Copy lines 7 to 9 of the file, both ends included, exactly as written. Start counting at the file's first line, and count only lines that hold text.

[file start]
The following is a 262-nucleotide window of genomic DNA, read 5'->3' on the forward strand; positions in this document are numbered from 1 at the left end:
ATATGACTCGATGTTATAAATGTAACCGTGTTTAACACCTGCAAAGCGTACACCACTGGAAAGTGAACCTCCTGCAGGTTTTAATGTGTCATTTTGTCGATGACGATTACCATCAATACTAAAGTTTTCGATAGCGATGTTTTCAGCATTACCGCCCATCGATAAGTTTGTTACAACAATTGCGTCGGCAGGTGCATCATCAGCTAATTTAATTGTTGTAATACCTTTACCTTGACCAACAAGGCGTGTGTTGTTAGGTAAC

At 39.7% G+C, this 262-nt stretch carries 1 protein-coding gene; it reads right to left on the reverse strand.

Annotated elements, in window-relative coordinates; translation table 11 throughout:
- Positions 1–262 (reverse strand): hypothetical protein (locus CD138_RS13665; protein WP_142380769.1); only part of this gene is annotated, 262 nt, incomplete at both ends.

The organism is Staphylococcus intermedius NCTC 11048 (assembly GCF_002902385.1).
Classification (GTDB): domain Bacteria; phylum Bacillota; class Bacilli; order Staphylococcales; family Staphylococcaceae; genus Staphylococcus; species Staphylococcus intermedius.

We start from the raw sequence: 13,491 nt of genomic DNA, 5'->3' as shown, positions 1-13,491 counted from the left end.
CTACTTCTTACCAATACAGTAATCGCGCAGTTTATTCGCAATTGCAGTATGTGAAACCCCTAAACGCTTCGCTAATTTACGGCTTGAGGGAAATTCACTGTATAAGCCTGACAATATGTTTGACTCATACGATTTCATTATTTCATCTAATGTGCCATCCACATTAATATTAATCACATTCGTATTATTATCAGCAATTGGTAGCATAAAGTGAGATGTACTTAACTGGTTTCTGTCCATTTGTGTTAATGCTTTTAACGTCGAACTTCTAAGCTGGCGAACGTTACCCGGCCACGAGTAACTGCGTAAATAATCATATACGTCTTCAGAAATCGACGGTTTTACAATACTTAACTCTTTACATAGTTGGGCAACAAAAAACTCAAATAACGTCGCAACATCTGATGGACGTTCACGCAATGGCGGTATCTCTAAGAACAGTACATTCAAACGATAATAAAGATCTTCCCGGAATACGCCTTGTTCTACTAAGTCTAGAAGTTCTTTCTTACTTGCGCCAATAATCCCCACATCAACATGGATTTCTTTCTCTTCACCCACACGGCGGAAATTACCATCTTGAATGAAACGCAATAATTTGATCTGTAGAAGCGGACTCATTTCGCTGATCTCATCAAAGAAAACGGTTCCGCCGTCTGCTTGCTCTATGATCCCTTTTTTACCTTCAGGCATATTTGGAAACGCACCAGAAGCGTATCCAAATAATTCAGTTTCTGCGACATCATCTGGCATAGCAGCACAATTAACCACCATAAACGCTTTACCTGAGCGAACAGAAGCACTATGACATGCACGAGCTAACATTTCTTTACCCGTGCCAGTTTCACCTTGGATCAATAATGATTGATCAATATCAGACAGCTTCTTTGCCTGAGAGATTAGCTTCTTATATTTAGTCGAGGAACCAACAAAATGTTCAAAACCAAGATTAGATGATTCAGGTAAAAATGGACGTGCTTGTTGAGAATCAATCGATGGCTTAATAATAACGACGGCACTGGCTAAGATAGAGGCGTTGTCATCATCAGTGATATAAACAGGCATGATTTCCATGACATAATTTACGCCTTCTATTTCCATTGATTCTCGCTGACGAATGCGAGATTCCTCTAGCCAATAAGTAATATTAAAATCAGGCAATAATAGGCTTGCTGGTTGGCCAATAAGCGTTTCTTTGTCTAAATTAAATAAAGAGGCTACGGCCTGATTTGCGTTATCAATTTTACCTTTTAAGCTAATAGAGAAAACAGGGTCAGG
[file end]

Classification (GTDB): domain Bacteria; phylum Bacillota; class Bacilli; order Staphylococcales; family Staphylococcaceae; genus Staphylococcus; species Staphylococcus intermedius.

We start from the raw sequence: 13,491 nt of genomic DNA, 5'->3' as shown, positions 1-13,491 counted from the left end.
CTACTTCTTACCAATACAGTAATCGCGCAGTTTATTCGCAATTGCAGTATGTGAAACCCCTAAACGCTTCGCTAATTTACGGCTTGAGGGAAATTCACTGTATAAGCCTGACAATATGTTTGACTCATACGATTTCATTATTTCATCTAATGTGCCATCCACATTAATATTAATCACATTCGTATTATTATCAGCAATTGGTAGCATAAAGTGAGATGTACTTAACTGGTTTCTGTCCATTTGTGTTAATGCTTTTAACGTCGAACTTCTAAGCTGGCGAACGTTACCCGGCCACGAGTAACTGCGTAAATAATCATATACGTCTTCAGAAATCGACGGTTTTACAATACTTAACTCTTTACATAGTTGGGCAACAAAAAACTCAAATAACGTCGCAACATCTGATGGACGTTCACGCAATGGCGGTATCTCTAAGAACAGTACATTCAAACGATAATAAAGATCTTCCCGGAATACGCCTTGTTCTACTAAGTCTAGAAGTTCTTTCTTACTTGCGCCAATAATCCCCACATCAACATGGATTTCTTTCTCTTCACCCACACGGCGGAAATTACCATCTTGAATGAAACGCAATAATTTGATCTGTAGAAGCGGACTCATTTCGCTGATCTCATCAAAGAAAACGGTTCCGCCGTCTGCTTGCTCTATGATCCCTTTTTTACCTTCAGGCATATTTGGAAACGCACCAGAAGCGTATCCAAATAATTCAGTTTCTGCGACATCATCTGGCATAGCAGCACAATTAACCACCATAAACGCTTTACCTGAGCGAACAGAAGCACTATGACATGCACGAGCTAACATTTCTTTACCCGTGCCAGTTTCACCTTGGATCAATAATGATTGATCAATATCAGACAGCTTCTTTGCCTGAGAGATTAGCTTCTTATATTTAGTCGAGGAACCAACAAAATGTTCAAAACCAAGATTAGATGATTCAGGTAAAAATGGACGTGCTTGTTGAGAATCAATCGATGGCTTAATAATAACGACGGCACTGGCTAAGATAGAGGCGTTGTCATCATCAGTGATATAAACAGGCATGATTTCCATGACATAATTTACGCCTTCTATTTCCATTGATTCTCGCTGACGAATGCGAGATTCCTCTAGCCAATAAGTAATATTAAAATCAGGCAATAATAGGCTTGCTGGTTGGCCAATAAGCGTTTCTTTGTCTAAATTAAATAAAGAGGCTACGGCCTGATTTGCGTTATCAATTTTACCTTTTAAGCTAATAGAGAAAACAGGGTCAGG